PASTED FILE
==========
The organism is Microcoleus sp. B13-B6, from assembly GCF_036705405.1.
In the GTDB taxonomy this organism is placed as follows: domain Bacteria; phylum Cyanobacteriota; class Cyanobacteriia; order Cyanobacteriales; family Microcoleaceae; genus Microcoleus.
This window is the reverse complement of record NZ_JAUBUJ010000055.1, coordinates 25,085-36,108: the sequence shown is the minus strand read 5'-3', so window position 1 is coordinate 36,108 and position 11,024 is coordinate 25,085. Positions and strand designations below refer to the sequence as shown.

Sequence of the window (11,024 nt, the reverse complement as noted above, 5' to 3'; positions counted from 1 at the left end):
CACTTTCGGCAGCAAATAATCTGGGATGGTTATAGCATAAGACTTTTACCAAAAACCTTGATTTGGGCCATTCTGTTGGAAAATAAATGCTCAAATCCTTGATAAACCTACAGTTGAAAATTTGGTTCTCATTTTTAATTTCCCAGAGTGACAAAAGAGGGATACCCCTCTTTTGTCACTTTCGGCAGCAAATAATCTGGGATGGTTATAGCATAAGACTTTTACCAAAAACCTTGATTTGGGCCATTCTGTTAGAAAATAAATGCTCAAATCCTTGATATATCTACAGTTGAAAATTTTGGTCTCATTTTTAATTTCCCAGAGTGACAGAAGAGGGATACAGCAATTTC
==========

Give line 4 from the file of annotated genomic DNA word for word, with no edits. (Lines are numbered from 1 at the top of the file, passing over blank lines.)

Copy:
Sequence of the window (11,024 nt, the reverse complement as noted above, 5' to 3'; positions counted from 1 at the left end):